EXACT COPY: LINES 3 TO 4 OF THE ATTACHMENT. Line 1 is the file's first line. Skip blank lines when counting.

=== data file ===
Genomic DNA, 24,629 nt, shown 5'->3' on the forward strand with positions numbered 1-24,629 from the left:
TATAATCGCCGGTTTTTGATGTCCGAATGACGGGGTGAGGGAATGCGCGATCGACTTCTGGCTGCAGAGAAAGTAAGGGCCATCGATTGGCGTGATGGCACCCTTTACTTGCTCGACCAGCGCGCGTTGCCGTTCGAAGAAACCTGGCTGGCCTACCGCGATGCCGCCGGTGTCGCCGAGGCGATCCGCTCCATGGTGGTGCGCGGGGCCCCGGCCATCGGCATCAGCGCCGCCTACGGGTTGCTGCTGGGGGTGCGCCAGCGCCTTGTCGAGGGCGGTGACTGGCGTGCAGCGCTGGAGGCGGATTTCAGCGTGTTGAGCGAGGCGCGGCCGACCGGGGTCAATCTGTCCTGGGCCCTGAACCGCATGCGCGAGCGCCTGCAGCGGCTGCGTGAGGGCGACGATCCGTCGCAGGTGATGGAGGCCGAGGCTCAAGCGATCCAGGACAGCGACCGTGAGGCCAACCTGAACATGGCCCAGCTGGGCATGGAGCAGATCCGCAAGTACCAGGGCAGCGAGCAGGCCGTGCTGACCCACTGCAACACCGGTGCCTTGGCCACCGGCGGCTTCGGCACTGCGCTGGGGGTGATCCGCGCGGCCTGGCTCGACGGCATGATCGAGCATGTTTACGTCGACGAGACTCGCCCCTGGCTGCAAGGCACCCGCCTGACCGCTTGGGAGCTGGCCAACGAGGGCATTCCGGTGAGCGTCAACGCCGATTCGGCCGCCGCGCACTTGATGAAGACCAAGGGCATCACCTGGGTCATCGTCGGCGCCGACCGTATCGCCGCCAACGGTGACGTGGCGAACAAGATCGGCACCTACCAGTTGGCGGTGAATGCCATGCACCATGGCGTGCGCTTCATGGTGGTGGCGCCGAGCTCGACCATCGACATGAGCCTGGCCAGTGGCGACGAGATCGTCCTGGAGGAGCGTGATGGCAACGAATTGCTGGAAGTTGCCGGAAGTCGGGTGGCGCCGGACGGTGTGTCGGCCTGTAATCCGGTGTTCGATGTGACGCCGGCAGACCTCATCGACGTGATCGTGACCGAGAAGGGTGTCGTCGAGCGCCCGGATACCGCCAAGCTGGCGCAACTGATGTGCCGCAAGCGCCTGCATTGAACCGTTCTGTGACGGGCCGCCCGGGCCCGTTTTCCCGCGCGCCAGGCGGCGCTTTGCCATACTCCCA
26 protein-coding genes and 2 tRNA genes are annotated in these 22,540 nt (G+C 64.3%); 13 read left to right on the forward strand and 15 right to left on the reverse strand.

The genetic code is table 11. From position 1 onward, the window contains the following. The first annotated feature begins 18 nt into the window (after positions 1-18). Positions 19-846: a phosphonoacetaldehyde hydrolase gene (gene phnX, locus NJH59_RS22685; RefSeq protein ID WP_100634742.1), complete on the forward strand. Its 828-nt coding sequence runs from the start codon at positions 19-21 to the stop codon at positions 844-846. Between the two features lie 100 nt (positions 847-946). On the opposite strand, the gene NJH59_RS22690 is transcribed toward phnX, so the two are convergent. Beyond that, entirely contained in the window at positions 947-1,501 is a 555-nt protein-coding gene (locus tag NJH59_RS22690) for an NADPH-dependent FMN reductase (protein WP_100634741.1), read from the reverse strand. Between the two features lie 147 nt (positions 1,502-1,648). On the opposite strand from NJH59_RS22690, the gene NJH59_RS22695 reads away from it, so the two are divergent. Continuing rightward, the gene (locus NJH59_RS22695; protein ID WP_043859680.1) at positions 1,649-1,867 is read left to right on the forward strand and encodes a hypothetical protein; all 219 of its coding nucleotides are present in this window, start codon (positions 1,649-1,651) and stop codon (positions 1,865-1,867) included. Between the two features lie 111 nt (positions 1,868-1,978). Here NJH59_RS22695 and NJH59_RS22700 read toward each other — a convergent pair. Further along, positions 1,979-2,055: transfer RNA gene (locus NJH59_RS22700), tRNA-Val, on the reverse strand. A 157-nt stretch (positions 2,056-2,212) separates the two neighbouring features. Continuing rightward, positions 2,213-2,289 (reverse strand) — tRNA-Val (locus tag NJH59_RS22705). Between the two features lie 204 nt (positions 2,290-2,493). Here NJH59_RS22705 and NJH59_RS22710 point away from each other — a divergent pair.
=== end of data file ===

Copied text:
26 protein-coding genes and 2 tRNA genes are annotated in these 22,540 nt (G+C 64.3%); 13 read left to right on the forward strand and 15 right to left on the reverse strand.

The genetic code is table 11. From position 1 onward, the window contains the following. The first annotated feature begins 18 nt into the window (after positions 1-18). Positions 19-846: a phosphonoacetaldehyde hydrolase gene (gene phnX, locus NJH59_RS22685; RefSeq protein ID WP_100634742.1), complete on the forward strand. Its 828-nt coding sequence runs from the start codon at positions 19-21 to the stop codon at positions 844-846. Between the two features lie 100 nt (positions 847-946). On the opposite strand, the gene NJH59_RS22690 is transcribed toward phnX, so the two are convergent. Beyond that, entirely contained in the window at positions 947-1,501 is a 555-nt protein-coding gene (locus tag NJH59_RS22690) for an NADPH-dependent FMN reductase (protein WP_100634741.1), read from the reverse strand. Between the two features lie 147 nt (positions 1,502-1,648). On the opposite strand from NJH59_RS22690, the gene NJH59_RS22695 reads away from it, so the two are divergent. Continuing rightward, the gene (locus NJH59_RS22695; protein ID WP_043859680.1) at positions 1,649-1,867 is read left to right on the forward strand and encodes a hypothetical protein; all 219 of its coding nucleotides are present in this window, start codon (positions 1,649-1,651) and stop codon (positions 1,865-1,867) included. Between the two features lie 111 nt (positions 1,868-1,978). Here NJH59_RS22695 and NJH59_RS22700 read toward each other — a convergent pair. Further along, positions 1,979-2,055: transfer RNA gene (locus NJH59_RS22700), tRNA-Val, on the reverse strand. A 157-nt stretch (positions 2,056-2,212) separates the two neighbouring features. Continuing rightward, positions 2,213-2,289 (reverse strand) — tRNA-Val (locus tag NJH59_RS22705). Between the two features lie 204 nt (positions 2,290-2,493). Here NJH59_RS22705 and NJH59_RS22710 point away from each other — a divergent pair.